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Dogsledding and gourmet dining

Blog post   •   Nov 01, 2019 07:00 UTC

Text and photos: Kristin Folsland Olsen

“It’s superb! I was a little stiff and nervous at first, but I’m now mastering the sled better.” Harald Olsen has made the trip from Oslo to Alta together with his wife Anne to experience the beautiful, ice-cold Finnmarksvidda. 

Photo: Kristin Folsland Olsen

The frost mist is in evidence and minus 22 degrees really hits you in the face as the team gallops on eager paws across the frozen Altaelva river and up into the mountains. The couple from Oslo and the four other guests are well wrapped up in snowsuits, stout boots, balaclavas and snow goggles. It’s a matter of covering all exposed skin to avoid frost bite.

Photo: Kristin Folsland Olsen

Their guide for the three-day trip is Trine Lyrek. Together with her husband Johnny Trasti, she owns and runs the company Trasti & Trine. She is responsible for the sled dogs and tours, while Johnny is a chef and holds cooking courses.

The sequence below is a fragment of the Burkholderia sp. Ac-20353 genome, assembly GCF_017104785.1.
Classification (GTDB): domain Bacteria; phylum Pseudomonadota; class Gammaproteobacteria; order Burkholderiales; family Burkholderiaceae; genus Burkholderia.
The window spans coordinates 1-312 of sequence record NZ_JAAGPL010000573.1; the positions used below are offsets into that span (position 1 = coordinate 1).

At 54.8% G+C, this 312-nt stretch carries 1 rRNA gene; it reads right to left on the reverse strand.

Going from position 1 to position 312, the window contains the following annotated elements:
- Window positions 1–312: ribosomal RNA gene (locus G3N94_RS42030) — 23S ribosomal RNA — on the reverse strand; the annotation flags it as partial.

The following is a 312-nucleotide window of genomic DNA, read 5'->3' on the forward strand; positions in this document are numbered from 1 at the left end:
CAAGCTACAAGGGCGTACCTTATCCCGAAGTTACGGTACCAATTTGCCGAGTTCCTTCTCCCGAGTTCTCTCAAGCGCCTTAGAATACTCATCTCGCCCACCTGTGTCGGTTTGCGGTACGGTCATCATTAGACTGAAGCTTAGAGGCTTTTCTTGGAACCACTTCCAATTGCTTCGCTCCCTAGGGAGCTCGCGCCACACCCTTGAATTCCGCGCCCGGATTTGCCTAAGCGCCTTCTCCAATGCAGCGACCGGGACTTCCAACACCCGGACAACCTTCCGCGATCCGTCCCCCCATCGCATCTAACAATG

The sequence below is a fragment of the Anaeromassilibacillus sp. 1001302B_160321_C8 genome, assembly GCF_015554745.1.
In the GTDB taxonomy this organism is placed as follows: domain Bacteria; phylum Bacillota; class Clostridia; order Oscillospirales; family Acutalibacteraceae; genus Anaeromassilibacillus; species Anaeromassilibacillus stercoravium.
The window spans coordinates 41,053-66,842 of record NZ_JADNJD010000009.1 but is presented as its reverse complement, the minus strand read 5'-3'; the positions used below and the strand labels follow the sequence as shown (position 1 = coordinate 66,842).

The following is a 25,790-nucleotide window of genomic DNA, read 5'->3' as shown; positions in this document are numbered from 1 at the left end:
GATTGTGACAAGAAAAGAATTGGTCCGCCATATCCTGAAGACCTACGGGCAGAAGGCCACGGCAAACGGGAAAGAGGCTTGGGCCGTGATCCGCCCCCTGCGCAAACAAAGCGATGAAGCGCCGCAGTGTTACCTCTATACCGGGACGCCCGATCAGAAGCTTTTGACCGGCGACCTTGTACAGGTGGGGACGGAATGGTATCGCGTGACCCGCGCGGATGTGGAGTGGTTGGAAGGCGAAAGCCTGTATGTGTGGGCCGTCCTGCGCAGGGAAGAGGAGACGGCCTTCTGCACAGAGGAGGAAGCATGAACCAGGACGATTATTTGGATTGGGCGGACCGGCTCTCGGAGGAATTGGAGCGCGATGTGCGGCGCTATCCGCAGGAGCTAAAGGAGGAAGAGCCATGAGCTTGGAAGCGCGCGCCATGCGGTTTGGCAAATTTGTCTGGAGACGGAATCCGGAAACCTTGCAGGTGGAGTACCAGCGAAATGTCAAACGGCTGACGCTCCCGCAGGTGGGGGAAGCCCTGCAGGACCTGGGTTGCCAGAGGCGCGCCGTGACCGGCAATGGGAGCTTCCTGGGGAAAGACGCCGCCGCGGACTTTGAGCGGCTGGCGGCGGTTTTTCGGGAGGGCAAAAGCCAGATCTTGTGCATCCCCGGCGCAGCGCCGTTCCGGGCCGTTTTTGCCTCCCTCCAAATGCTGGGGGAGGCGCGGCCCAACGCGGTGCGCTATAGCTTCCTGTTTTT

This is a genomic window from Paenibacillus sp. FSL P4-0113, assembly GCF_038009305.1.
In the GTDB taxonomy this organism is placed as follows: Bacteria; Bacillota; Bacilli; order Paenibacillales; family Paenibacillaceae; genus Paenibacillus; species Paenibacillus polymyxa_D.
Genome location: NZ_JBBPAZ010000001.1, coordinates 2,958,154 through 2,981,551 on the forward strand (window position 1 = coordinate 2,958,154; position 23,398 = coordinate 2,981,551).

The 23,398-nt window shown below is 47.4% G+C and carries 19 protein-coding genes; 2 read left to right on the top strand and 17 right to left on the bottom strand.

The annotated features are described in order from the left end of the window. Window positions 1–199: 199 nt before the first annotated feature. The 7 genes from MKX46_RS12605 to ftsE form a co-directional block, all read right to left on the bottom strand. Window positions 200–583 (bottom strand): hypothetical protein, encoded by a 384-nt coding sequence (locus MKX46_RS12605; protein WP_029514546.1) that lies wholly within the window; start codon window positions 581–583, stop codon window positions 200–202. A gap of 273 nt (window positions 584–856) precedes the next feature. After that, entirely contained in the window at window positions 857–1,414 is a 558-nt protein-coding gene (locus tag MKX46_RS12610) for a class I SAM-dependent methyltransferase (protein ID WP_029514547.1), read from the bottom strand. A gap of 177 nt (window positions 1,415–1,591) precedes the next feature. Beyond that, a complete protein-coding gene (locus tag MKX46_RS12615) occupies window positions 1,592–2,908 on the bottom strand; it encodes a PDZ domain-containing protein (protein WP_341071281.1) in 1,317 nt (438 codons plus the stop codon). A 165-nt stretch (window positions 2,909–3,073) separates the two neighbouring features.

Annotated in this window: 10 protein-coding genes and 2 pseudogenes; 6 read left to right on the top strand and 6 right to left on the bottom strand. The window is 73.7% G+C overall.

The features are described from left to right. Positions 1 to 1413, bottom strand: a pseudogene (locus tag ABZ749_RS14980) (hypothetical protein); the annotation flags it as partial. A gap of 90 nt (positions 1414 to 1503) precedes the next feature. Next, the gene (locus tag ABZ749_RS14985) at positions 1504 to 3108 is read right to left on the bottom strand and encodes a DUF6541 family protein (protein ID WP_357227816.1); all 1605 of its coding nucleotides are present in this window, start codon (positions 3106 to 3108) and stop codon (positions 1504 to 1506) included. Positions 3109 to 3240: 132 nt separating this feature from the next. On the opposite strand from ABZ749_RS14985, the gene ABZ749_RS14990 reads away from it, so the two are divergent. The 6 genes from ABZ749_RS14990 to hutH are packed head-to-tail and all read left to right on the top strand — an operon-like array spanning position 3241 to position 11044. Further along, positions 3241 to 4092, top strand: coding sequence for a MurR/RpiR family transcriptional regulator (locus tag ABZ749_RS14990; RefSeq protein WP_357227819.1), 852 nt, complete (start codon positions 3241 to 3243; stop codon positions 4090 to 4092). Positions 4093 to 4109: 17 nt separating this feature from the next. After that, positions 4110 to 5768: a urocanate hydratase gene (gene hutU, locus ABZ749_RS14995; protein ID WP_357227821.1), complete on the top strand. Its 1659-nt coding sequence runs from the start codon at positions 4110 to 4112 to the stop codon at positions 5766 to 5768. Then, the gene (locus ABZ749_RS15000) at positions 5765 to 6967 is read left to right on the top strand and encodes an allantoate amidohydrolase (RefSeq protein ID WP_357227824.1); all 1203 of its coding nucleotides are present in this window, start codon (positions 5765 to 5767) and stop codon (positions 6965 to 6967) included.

Photo: Kristin Folsland Olsen

Today’s tour follows the route of one of Europe’s longest sled dog races, Finnmarksløpet. Fortunately, trips with tourists are a more leisurely affair, with food and comfort being a major focus. Guests stay overnight in bunk beds at Jotka Fjellstue, while their four-legged companions each have their own bed of straw in the snow outside. Everyone mucks in and helps out with chores such as feeding the dogs. They are all new to this, apart from Harald, who has been on a one-day dog-sled trip once before.

Photo: Kristin Folsland Olsen

The sun has just returned to Finnmark after a two-month hibernation, and even though its rays are blocked by the surrounding mountain tops, the setting is bathed in fresh, blue winter light. 

Photo: Kristin Folsland Olsen

The wilderness is wild and intense, with no intrusions or noise. The only sound to be heard is the eager running of the dogs and the sled gliding over crisp, cold snow.

Photo: Kristin Folsland Olsen

After three days out in the wilds the tour returns to base, where Johnny is waiting with a gourmet meal made using local, organic ingredients.

Photo: Kristin Folsland Olsen

“I’m not an outdoor person or used to primitive living, and I hate the cold, but this has all been a hugely positive experience,” says Iselin Moen, enthusiastically.

Widerøe takes you to Alta

Visit wideroe.no for more information